Stout, or The Black Stuff, has been closely associated with Ireland for decades with its most popular variety, Guinness, ranking high as Ireland’s most famous export.
Porter was first recorded as being made and sold in London in the 1730s. It became very popular in Great Britain and Ireland, and was responsible for the trend toward large regional breweries with tied pubs. With the advent of pale ale, however, the popularity of dark beers decreased, apart from Ireland where the breweries of Guinness, Murphy’s and Beamish grew in size with international interest in Irish (or dry) stout.
Nourishing and ‘sweet milk’ stouts became popular in Great Britain in the years following the Second World War, though their popularity declined towards the end of the 20th century – apart from pockets of local interest, such as Glasgow with Sweetheart Stout, and Jamaica with Dragon Stout.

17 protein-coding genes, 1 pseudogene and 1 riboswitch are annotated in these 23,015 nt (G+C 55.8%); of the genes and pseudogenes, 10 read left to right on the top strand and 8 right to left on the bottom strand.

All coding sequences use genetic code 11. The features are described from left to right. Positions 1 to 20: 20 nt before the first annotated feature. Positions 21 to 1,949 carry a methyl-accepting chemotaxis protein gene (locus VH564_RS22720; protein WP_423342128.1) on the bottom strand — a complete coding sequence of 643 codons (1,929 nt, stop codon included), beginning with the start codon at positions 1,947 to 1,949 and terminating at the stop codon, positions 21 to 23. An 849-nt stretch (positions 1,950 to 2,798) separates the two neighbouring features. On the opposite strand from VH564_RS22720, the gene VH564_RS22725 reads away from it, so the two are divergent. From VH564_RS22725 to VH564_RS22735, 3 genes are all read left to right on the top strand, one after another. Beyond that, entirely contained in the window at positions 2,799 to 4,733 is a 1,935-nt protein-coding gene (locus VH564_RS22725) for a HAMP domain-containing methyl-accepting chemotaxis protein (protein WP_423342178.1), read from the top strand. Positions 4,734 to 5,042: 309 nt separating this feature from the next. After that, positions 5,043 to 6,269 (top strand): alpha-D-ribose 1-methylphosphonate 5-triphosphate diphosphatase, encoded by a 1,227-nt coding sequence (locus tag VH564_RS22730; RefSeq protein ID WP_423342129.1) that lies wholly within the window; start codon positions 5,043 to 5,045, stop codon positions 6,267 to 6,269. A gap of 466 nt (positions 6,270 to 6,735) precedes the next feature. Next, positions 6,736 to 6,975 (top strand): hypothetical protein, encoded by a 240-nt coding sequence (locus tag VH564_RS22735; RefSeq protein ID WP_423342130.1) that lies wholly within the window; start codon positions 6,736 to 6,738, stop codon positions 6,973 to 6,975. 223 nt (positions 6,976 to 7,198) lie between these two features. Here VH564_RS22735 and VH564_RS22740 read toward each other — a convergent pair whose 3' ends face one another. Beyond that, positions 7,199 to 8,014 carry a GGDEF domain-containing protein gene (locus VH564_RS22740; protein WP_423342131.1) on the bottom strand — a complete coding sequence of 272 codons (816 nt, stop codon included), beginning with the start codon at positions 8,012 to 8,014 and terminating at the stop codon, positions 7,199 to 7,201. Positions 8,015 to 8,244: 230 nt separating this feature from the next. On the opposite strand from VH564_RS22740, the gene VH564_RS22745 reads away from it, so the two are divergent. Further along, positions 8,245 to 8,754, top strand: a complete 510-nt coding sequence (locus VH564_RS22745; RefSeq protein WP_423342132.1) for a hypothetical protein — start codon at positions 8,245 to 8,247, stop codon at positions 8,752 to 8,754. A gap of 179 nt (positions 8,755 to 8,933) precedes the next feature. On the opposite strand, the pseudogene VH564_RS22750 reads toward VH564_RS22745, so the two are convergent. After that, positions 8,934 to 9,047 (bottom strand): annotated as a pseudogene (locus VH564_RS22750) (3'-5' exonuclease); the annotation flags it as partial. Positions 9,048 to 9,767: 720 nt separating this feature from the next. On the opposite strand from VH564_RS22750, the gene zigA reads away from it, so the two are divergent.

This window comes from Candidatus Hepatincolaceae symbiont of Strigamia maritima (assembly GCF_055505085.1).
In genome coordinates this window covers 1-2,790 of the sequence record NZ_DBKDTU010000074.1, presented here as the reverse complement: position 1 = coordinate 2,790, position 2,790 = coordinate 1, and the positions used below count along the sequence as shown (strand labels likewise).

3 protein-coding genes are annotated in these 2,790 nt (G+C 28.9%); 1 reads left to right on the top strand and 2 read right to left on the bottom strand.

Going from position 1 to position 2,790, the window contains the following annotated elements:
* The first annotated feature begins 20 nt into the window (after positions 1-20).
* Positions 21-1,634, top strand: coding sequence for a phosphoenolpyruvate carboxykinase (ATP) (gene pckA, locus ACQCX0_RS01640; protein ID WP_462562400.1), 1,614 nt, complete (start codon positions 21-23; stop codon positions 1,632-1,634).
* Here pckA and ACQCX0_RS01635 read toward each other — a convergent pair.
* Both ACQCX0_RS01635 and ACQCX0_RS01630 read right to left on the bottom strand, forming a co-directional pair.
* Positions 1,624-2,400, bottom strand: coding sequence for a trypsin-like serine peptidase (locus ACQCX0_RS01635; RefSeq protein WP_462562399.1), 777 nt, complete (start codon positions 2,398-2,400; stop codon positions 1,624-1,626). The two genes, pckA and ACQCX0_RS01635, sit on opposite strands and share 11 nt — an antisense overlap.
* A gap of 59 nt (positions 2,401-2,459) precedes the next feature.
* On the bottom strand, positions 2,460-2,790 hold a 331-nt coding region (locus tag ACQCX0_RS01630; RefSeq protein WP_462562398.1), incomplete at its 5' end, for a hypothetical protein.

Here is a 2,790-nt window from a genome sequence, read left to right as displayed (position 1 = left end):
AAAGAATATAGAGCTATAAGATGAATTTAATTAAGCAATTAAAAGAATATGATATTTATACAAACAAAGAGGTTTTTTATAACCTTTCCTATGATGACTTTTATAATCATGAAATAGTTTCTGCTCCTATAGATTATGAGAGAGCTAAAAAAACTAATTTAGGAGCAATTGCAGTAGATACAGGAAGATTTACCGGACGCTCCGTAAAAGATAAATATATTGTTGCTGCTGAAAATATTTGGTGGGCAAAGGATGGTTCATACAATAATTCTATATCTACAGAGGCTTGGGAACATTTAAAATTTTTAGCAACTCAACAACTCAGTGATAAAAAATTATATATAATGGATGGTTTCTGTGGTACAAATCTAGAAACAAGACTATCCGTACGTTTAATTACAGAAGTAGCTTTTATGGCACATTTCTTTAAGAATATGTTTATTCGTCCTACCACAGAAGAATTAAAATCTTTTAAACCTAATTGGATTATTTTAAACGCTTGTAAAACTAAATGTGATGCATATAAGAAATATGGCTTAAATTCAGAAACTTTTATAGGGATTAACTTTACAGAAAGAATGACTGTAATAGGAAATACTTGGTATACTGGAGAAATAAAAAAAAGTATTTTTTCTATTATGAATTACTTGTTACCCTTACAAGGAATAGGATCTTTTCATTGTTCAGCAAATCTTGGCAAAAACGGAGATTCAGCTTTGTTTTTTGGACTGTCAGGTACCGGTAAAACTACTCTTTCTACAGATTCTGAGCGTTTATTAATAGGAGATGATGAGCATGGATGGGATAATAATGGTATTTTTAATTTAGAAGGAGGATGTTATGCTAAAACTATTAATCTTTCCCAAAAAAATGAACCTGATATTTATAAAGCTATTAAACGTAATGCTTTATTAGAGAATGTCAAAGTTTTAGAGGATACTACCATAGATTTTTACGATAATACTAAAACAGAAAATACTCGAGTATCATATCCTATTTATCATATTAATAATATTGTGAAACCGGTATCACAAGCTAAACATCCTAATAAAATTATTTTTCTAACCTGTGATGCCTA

Originally, the adjective ‘stout’ meant ‘proud’ or ‘brave’, but later, after the fourteenth century, ‘stout’ came to mean ‘strong’. The first known use of the word stout about beer was in a document dated 1677 found in the Egerton Manuscript, the sense being that a stout beer was a strong beer.
The expression stout porter was applied during the 1700s to strong versions of porter, and was used by Guinness of Ireland in 1820 – although Guinness had been brewing porters since about 1780, having originally been an ale brewer from its foundation in 1759.
‘Stout’ still meant only ‘strong’ and it could be related to any kind of beer, as long as it was strong: in the UK it was possible to find ‘stout pale ale’, for example. Later, ‘stout’ was eventually to be associated only with porter, becoming a synonym of The Black Stuff. During the end of the nineteenth century, stout porter gained the reputation of being a healthy strengthening drink and was used by nursing mothers and athletes.
In Ireland, blood donors and post operative patients are still given Guinness due to its high iron content.